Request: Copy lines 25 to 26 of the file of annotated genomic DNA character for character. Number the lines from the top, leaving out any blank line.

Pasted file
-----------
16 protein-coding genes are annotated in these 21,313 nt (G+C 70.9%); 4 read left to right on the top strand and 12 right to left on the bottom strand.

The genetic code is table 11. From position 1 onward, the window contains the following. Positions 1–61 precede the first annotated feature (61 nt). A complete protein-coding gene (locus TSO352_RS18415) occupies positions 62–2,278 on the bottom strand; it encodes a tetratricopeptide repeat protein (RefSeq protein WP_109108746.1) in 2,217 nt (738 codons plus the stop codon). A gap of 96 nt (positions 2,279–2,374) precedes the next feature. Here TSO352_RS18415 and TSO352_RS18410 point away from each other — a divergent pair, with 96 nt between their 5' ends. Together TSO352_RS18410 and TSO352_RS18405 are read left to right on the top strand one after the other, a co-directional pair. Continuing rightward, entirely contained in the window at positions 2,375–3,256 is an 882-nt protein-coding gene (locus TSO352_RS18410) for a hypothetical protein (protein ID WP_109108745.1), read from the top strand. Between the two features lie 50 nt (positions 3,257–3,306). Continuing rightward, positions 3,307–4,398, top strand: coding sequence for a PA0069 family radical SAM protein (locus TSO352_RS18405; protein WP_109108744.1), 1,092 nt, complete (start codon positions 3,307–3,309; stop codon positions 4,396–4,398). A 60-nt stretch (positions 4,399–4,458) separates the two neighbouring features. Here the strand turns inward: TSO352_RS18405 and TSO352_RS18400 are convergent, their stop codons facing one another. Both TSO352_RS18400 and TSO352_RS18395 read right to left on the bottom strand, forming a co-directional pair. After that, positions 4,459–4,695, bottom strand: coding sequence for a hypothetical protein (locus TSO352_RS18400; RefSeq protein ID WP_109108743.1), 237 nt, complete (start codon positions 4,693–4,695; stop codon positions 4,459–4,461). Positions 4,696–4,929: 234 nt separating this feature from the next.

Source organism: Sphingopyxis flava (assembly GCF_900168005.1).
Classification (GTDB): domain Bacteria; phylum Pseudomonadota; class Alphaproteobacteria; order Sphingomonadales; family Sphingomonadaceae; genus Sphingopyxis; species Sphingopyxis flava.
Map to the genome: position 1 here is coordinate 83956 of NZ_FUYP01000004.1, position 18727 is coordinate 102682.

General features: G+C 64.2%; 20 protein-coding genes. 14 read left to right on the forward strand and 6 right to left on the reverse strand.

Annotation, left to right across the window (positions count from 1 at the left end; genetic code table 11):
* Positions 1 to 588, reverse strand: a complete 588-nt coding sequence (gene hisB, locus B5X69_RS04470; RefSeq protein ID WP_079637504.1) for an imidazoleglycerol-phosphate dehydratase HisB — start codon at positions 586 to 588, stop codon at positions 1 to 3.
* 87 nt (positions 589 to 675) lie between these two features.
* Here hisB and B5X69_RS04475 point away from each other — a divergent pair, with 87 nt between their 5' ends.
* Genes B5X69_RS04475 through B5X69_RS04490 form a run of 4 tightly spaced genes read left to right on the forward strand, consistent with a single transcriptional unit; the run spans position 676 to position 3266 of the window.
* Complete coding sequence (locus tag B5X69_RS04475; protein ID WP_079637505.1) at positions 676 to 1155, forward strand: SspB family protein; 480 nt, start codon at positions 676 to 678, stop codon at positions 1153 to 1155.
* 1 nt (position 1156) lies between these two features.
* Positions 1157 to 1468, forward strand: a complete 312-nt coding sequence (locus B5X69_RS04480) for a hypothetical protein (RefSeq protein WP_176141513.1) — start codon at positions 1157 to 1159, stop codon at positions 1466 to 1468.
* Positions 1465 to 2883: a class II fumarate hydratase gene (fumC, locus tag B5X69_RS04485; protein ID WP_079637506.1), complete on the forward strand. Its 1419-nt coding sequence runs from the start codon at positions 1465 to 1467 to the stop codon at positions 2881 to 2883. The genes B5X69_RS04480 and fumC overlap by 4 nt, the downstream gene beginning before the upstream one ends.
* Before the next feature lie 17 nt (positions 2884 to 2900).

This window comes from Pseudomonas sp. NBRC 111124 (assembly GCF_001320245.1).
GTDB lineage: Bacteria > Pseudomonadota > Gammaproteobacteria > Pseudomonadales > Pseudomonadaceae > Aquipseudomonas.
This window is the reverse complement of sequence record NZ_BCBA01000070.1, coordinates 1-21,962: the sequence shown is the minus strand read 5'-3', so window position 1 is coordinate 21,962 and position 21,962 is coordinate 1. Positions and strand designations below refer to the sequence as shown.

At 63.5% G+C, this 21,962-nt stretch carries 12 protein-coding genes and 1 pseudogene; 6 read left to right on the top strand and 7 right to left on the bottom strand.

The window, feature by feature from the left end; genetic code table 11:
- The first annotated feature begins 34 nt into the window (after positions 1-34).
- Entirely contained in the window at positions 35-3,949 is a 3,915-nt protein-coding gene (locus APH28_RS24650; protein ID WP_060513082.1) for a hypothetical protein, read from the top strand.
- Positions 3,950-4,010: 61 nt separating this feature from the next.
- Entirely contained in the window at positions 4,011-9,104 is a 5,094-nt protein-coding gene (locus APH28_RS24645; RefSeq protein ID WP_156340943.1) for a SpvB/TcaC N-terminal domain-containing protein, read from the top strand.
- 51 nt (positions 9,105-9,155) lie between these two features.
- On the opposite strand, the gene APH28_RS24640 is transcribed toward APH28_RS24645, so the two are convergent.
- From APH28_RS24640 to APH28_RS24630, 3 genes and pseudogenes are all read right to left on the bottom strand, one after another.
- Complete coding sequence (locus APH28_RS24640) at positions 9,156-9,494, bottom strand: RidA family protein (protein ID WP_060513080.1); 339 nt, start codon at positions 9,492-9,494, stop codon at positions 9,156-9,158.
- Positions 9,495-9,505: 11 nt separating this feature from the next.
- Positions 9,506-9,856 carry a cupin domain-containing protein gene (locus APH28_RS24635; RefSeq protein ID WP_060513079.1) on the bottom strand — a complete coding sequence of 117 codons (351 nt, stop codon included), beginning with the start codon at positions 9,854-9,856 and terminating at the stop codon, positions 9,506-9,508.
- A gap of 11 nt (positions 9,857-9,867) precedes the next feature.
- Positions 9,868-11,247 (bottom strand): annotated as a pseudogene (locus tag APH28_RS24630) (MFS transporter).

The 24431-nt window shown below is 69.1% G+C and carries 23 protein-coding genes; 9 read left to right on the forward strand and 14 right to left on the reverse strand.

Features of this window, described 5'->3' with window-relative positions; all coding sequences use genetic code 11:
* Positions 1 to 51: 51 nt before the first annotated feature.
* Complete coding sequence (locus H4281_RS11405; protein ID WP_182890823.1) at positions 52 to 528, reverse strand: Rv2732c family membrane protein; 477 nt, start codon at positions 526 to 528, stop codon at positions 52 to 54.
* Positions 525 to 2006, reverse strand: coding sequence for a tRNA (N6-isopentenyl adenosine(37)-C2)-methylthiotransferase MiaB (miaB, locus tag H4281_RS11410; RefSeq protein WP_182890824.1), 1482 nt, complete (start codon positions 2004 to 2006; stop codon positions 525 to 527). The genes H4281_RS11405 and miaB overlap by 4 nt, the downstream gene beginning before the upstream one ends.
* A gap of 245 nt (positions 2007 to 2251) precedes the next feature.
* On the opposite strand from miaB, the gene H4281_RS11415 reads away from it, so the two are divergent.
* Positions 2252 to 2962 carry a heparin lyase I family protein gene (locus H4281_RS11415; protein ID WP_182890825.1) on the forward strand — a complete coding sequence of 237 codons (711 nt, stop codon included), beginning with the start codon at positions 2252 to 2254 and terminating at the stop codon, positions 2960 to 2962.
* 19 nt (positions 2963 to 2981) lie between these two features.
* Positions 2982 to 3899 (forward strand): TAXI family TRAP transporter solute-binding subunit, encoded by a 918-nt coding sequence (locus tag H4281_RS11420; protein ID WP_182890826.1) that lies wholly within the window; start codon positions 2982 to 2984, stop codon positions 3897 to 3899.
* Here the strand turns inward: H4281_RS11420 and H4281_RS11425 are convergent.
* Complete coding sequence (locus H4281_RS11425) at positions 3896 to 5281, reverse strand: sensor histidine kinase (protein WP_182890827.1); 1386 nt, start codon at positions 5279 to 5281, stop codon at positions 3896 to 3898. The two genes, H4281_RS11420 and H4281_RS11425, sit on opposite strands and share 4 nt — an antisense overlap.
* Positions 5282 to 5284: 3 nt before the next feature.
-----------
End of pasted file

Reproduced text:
- Entirely contained in the window at positions 4,011-9,104 is a 5,094-nt protein-coding gene (locus APH28_RS24645; RefSeq protein ID WP_156340943.1) for a SpvB/TcaC N-terminal domain-containing protein, read from the top strand.
- 51 nt (positions 9,105-9,155) lie between these two features.